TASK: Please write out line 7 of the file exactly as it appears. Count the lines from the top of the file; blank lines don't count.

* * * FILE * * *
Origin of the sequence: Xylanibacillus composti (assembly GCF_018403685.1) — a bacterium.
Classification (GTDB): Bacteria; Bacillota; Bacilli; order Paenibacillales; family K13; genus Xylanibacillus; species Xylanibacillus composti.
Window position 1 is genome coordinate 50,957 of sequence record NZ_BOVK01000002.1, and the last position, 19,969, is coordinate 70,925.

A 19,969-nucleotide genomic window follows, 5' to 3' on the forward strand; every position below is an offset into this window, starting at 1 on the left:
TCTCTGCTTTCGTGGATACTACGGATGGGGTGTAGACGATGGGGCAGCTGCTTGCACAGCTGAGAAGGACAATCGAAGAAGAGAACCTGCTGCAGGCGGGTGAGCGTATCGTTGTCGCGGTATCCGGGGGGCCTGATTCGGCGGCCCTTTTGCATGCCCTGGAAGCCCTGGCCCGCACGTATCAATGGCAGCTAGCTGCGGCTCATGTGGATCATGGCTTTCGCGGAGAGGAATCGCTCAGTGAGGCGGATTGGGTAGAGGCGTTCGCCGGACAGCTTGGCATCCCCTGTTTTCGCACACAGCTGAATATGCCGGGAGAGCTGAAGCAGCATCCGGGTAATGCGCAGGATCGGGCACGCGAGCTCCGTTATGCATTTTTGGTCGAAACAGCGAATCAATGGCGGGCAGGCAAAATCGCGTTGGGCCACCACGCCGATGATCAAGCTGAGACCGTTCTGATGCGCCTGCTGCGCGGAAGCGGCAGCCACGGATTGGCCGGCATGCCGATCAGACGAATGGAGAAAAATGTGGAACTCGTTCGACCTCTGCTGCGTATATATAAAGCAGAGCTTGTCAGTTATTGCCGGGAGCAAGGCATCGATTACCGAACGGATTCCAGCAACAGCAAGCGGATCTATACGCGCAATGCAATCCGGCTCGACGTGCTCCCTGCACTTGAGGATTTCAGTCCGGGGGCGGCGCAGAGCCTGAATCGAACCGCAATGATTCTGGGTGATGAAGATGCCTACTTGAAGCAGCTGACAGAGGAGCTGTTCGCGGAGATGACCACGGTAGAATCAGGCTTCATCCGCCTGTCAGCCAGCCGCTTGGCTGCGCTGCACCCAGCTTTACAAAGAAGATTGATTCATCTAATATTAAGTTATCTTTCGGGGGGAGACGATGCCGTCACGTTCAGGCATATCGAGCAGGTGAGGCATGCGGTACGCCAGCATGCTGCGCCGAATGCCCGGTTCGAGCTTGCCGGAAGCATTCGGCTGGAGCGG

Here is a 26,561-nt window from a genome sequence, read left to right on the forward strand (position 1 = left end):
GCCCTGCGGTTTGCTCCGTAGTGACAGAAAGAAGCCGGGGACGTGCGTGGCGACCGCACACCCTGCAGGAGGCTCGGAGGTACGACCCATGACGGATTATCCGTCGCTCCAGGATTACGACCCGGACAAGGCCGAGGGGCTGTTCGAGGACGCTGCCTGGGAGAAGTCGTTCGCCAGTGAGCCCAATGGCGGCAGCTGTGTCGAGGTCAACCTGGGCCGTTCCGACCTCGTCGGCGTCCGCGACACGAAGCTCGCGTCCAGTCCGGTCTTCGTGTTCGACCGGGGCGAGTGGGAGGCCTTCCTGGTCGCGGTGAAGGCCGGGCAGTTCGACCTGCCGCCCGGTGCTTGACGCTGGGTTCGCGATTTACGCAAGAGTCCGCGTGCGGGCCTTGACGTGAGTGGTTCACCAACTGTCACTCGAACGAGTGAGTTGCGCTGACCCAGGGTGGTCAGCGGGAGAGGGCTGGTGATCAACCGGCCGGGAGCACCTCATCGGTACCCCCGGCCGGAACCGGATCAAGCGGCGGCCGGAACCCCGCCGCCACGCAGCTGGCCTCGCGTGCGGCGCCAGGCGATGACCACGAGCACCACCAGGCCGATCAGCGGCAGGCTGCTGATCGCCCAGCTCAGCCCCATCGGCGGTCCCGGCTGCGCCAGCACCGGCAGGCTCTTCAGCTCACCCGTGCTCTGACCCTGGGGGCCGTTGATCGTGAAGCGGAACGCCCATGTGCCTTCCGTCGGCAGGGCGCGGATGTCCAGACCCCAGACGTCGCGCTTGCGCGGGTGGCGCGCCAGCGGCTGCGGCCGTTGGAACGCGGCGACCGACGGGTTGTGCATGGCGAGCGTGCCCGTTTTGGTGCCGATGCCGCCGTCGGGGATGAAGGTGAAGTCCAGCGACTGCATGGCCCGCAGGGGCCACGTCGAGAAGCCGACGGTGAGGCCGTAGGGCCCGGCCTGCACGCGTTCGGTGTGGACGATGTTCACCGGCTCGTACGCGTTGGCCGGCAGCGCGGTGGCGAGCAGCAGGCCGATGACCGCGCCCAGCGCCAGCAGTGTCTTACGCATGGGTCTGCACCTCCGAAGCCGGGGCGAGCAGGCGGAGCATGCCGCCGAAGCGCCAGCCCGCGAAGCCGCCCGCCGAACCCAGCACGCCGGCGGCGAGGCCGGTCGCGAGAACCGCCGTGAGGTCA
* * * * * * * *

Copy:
GCCCTGCGGTTTGCTCCGTAGTGACAGAAAGAAGCCGGGGACGTGCGTGGCGACCGCACACCCTGCAGGAGGCTCGGAGGTACGACCCATGACGGATTATCCGTCGCTCCAGGATTACGACCCGGACAAGGCCGAGGGGCTGTTCGAGGACGCTGCCTGGGAGAAGTCGTTCGCCAGTGAGCCCAATGGCGGCAGCTGTGTCGAGGTCAACCTGGGCCGTTCCGACCTCGTCGGCGTCCGCGACACGAAGCTCGCGTCCAGTCCGGTCTTCGTGTTCGACCGGGGCGAGTGGGAGGCCTTCCTGGTCGCGGTGAAGGCCGGGCAGTTCGACCTGCCGCCCGGTGCTTGACGCTGGGTTCGCGATTTACGCAAGAGTCCGCGTGCGGGCCTTGACGTGAGTGGTTCACCAACTGTCACTCGAACGAGTGAGTTGCGCTGACCCAGGGTGGTCAGCGGGAGAGGGCTGGTGATCAACCGGCCGGGAGCACCTCATCGGTACCCCCGGCCGGAACCGGATCAAGCGGCGGCCGGAACCCCGCCGCCACGCAGCTGGCCTCGCGTGCGGCGCCAGGCGATGACCACGAGCACCACCAGGCCGATCAGCGGCAGGCTGCTGATCGCCCAGCTCAGCCCCATCGGCGGTCCCGGCTGCGCCAGCACCGGCAGGCTCTTCAGCTCACCCGTGCTCTGACCCTGGGGGCCGTTGATCGTGAAGCGGAACGCCCATGTGCCTTCCGTCGGCAGGGCGCGGATGTCCAGACCCCAGACGTCGCGCTTGCGCGGGTGGCGCGCCAGCGGCTGCGGCCGTTGGAACGCGGCGACCGACGGGTTGTGCATGGCGAGCGTGCCCGTTTTGGTGCCGATGCCGCCGTCGGGGATGAAGGTGAAGTCCAGCGACTGCATGGCCCGCAGGGGCCACGTCGAGAAGCCGACGGTGAGGCCGTAGGGCCCGGCCTGCACGCGTTCGGTGTGGACGATGTTCACCGGCTCGTACGCGTTGGCCGGCAGCGCGGTGGCGAGCAGCAGGCCGATGACCGCGCCCAGCGCCAGCAGTGTCTTACGCATGGGTCTGCACCTCCGAAGCCGGGGCGAGCAGGCGGAGCATGCCGCCGAAGCGCCAGCCCGCGAAGCCGCCCGCCGAACCCAGCACGCCGGCGGCGAGGCCGGTCGCGAGAACCGCCGTGAGGTCA